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What type of selection tends to increase genetic variation?

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Quick Answer

Disruptive selection tends to increase genetic variation in populations, according to About.com. It is the opposite of stabilizing selection, which tends to drive a population toward a mean genotype and eliminate outliers on either end of the population average.

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Full Answer

Disruptive selection is a special case of natural selection, which encourages the gene pool in a population to diverge into two or more extremes, About.com reports. In a population undergoing disruptive pressure, selection favors two or more traits simultaneously, as each has its advantages for the fitness of the organisms possessing it, and punishes the expression of mixed traits.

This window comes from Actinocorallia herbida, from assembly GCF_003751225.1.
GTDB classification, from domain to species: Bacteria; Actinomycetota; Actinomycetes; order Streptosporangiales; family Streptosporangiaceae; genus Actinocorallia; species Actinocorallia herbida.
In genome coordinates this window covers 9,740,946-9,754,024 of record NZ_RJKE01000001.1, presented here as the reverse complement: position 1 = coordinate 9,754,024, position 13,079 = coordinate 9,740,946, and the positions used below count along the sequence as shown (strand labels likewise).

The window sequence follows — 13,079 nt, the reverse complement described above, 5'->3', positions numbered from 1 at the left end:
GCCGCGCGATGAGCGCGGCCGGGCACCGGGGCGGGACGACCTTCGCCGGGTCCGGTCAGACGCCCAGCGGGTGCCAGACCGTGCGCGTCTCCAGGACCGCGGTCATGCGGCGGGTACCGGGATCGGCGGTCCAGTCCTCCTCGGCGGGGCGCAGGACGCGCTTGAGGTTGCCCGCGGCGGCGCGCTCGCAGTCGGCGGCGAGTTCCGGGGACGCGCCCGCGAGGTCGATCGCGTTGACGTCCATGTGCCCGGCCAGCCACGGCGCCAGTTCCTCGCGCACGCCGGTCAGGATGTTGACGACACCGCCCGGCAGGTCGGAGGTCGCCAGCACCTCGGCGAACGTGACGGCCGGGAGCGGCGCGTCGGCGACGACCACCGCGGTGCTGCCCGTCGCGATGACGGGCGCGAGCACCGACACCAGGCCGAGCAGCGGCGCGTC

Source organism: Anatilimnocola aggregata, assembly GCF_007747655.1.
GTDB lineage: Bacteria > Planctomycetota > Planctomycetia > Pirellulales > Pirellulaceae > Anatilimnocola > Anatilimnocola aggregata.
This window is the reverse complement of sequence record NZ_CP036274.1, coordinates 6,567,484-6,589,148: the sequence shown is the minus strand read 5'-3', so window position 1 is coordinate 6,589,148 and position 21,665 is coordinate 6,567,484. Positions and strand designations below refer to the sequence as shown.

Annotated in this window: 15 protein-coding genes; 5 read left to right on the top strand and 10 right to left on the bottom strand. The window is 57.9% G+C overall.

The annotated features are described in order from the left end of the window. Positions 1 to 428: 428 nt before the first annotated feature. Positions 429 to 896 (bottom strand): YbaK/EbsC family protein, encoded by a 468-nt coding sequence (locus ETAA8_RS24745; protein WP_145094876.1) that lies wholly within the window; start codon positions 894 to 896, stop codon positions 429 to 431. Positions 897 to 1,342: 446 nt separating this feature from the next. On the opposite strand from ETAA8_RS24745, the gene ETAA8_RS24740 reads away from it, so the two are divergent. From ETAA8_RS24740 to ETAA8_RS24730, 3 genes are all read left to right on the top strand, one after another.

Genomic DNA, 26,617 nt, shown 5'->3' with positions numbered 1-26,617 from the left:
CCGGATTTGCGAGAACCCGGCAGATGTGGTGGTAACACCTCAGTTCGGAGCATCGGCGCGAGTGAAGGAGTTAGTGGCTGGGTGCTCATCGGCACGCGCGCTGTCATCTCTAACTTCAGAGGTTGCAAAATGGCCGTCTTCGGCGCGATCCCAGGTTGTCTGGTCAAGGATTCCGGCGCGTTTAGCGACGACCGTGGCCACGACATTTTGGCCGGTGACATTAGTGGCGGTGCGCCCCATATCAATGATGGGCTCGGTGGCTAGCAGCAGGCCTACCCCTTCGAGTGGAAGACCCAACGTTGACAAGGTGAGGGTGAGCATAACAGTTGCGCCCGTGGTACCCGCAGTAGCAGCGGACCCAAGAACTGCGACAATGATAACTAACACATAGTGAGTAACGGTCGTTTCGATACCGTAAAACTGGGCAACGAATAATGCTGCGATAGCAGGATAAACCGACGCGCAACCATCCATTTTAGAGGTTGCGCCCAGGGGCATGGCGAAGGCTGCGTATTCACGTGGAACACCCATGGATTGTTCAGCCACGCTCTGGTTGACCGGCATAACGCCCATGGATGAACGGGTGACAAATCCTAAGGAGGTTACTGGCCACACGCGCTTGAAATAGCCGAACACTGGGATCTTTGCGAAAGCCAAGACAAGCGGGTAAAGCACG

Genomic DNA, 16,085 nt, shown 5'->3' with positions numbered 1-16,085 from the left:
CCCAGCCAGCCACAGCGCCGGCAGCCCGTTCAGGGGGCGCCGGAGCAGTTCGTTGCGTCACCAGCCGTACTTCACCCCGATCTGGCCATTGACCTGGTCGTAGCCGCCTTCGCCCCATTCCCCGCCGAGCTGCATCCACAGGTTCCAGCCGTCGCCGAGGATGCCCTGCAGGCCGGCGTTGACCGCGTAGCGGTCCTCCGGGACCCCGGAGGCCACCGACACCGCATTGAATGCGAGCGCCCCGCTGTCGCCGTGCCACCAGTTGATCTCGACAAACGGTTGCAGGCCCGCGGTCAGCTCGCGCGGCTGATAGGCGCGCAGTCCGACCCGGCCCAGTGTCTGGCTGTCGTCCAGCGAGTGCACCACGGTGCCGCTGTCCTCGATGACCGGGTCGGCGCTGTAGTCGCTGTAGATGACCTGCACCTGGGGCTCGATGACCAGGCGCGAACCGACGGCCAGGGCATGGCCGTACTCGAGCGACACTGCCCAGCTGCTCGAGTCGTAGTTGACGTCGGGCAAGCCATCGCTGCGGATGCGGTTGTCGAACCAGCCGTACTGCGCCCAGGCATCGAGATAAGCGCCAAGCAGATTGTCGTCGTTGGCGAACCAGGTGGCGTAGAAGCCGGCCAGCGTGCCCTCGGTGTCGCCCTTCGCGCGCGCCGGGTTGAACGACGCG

An example of disruptive selection is guppies in a creek. If the creek bed is a mixture of dark pebbles and light sand and the guppy population has the genes to express both camouflage patterns, selection works to isolate each camouflage pattern and prevent mixing. In this case, any guppy with strictly dark or light camouflage is able to find shelter among either type of background, but individuals with an intermediate camouflage, a mottled mixture of light and dark spots, stand out against both backgrounds and are easy for predators to spot. Under conditions like these, selection favors the divergence of the two populations and increases the overall genetic diversity of the gene pool.

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